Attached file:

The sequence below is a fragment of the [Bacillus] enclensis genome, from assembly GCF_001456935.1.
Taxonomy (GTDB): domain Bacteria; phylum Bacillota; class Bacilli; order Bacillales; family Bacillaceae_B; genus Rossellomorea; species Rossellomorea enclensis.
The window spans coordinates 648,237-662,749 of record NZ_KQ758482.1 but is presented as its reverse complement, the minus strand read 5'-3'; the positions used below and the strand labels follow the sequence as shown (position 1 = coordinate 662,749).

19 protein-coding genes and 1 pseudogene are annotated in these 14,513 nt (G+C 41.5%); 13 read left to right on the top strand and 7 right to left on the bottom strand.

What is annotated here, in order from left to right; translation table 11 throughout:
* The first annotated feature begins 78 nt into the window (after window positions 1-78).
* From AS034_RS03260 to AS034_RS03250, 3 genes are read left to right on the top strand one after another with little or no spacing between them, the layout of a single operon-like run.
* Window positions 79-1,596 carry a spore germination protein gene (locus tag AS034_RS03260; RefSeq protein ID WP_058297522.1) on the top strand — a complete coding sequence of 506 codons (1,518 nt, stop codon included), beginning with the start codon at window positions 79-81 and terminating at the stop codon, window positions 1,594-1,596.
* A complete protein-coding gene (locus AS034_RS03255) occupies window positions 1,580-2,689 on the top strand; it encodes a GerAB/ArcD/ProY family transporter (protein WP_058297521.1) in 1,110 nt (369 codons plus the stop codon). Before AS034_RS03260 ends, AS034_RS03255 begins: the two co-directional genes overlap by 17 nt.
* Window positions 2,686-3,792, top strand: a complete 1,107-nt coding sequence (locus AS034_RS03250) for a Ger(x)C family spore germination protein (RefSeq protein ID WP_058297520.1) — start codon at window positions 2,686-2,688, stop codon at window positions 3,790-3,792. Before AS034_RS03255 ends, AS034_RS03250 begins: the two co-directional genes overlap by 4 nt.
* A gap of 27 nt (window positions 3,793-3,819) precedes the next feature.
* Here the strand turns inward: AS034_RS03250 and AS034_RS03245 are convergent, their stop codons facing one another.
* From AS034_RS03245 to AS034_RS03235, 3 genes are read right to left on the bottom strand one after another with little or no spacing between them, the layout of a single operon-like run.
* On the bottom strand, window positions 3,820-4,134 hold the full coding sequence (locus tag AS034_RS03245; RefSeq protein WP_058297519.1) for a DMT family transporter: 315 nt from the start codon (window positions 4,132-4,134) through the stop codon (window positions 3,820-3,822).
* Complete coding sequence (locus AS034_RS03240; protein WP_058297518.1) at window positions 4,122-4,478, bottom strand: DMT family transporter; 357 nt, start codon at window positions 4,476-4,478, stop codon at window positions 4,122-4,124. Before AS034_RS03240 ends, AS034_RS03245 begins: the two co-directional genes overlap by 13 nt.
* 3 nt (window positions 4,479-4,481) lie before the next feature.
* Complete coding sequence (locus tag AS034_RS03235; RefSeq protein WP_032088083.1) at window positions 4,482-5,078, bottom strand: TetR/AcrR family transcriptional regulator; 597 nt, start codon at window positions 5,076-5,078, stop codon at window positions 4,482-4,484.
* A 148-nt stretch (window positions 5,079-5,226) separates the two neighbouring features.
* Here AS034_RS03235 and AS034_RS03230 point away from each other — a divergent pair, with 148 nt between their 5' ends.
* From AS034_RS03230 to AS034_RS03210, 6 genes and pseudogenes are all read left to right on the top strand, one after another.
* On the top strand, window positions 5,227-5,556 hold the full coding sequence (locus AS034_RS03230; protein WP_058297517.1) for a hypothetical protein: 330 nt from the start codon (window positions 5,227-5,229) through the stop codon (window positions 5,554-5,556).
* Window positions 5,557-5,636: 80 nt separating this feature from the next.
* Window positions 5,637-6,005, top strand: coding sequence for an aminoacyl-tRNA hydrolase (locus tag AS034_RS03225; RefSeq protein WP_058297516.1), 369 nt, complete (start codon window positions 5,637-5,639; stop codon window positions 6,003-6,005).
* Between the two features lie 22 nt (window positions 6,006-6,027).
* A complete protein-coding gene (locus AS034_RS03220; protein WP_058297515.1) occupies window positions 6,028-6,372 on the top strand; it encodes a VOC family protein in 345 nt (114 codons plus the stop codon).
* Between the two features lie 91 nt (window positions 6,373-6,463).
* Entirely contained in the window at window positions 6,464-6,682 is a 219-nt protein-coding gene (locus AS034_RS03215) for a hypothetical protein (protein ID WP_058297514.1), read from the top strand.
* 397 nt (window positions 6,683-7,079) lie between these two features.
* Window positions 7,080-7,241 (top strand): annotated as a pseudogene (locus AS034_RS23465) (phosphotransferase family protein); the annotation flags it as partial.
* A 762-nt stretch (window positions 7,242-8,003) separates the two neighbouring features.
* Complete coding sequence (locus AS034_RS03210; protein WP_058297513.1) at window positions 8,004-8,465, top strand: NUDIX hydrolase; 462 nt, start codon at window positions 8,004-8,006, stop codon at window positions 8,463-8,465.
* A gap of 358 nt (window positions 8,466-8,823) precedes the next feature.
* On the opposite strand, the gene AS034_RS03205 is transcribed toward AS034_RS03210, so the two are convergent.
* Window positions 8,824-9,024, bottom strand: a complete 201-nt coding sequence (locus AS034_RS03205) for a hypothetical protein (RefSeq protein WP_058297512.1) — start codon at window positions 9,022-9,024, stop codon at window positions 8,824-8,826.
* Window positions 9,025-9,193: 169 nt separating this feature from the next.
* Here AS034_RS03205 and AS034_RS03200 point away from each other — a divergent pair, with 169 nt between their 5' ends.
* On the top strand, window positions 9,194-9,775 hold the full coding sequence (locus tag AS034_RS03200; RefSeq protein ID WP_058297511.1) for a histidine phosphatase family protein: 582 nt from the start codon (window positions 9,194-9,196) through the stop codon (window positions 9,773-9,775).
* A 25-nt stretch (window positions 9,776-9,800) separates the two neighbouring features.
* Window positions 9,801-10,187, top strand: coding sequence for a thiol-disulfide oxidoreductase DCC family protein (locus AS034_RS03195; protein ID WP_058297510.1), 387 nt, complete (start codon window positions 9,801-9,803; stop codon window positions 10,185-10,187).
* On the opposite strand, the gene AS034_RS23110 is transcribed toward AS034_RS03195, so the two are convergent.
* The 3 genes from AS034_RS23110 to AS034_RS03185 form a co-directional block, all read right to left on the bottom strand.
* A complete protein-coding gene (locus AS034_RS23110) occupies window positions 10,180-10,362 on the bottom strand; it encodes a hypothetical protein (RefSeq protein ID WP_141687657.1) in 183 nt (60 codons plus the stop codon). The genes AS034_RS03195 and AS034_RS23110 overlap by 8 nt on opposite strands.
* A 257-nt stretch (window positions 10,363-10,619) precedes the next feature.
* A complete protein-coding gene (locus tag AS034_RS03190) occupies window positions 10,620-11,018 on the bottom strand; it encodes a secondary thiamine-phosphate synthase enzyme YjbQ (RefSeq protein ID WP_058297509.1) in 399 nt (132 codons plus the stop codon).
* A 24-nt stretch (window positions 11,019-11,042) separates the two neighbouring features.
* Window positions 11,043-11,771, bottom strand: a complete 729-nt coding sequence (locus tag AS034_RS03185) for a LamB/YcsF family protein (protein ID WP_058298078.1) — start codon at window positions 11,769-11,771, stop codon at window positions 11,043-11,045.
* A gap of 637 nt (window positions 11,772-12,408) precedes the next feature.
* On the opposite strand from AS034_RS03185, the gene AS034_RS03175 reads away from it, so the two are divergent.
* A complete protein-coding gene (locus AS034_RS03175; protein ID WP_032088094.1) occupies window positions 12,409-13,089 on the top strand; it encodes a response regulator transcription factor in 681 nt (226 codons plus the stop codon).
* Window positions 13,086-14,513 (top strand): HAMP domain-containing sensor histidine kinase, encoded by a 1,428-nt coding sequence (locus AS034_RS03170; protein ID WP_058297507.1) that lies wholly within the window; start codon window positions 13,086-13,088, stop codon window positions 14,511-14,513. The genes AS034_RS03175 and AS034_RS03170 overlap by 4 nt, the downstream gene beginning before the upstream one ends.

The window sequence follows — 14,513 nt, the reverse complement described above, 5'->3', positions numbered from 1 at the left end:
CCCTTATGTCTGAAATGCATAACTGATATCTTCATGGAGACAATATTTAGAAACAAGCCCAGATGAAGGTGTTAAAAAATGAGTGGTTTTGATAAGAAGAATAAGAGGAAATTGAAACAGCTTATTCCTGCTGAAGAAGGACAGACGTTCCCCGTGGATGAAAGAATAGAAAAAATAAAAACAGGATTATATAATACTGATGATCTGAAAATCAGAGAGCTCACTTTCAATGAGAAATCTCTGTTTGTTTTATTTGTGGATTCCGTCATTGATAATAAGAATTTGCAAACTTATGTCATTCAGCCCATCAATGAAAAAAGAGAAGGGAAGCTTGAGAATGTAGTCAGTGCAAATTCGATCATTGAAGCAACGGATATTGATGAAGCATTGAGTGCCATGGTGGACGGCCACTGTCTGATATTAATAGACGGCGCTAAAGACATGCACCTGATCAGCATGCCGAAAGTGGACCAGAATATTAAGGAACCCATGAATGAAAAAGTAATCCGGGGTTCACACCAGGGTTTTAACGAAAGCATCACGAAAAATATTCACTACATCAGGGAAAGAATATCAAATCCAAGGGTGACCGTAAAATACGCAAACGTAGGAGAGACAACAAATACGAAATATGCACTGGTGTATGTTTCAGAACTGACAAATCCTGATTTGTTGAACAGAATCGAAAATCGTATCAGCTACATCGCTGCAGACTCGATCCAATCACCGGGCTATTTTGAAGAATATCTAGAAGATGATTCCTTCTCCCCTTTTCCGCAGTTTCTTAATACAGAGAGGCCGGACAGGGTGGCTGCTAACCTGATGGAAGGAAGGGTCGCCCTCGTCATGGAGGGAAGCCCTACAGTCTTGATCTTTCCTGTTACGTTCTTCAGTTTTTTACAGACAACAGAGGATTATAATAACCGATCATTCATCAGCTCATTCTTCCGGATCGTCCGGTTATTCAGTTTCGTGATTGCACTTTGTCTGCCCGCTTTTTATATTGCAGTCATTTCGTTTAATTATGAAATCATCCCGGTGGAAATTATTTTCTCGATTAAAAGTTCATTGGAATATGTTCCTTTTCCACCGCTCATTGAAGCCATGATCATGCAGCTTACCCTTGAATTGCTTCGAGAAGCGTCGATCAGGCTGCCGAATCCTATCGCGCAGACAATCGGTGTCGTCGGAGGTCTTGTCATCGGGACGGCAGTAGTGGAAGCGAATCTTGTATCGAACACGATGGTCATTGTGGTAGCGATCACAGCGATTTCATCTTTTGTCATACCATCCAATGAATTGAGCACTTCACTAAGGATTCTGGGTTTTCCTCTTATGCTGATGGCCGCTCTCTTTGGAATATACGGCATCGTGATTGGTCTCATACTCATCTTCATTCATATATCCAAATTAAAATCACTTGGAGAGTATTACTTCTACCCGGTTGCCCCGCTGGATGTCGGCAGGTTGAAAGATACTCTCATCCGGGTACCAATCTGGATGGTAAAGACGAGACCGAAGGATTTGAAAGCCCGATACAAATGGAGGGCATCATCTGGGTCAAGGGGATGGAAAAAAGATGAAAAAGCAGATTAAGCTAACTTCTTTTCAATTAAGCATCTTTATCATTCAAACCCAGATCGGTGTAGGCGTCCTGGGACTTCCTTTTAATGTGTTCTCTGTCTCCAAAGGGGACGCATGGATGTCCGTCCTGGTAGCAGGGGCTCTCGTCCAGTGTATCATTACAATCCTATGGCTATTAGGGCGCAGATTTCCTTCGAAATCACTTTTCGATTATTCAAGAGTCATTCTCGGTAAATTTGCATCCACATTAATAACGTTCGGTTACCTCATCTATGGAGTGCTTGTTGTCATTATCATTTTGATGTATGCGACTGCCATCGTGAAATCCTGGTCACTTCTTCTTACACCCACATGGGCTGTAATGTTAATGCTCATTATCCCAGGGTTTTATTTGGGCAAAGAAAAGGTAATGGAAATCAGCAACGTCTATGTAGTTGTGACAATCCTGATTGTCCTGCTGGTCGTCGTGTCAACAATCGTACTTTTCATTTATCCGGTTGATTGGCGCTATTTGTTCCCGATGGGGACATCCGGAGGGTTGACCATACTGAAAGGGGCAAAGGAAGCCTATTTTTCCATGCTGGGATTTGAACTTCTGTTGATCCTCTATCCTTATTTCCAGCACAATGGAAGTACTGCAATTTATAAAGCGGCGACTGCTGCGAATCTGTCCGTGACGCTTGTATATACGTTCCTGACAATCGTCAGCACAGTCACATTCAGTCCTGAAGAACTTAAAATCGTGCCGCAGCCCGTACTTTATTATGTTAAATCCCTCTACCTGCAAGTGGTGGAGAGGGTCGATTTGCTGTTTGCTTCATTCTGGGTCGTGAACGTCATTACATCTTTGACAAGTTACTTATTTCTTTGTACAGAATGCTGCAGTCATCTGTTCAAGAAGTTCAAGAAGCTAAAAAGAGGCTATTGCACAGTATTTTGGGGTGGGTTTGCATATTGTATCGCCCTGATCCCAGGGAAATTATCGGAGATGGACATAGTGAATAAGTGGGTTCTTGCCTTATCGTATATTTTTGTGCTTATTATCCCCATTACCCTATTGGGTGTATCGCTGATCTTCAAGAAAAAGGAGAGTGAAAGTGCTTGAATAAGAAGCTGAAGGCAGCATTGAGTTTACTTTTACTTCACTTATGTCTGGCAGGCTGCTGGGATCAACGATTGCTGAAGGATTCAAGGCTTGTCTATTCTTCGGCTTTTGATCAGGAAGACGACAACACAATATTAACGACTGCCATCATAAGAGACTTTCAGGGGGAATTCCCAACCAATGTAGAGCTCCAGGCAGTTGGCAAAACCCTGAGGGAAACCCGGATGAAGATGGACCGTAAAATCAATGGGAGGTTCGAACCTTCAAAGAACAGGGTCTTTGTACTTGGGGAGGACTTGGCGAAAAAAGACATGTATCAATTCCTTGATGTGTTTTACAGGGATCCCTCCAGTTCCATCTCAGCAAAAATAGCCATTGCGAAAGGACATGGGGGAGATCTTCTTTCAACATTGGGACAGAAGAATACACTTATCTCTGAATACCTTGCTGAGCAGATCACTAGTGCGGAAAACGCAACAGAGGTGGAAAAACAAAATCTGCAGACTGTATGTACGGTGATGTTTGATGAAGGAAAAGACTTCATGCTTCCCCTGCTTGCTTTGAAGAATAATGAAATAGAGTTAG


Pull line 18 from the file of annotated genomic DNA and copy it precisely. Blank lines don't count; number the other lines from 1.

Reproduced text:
* A 148-nt stretch (window positions 5,079-5,226) separates the two neighbouring features.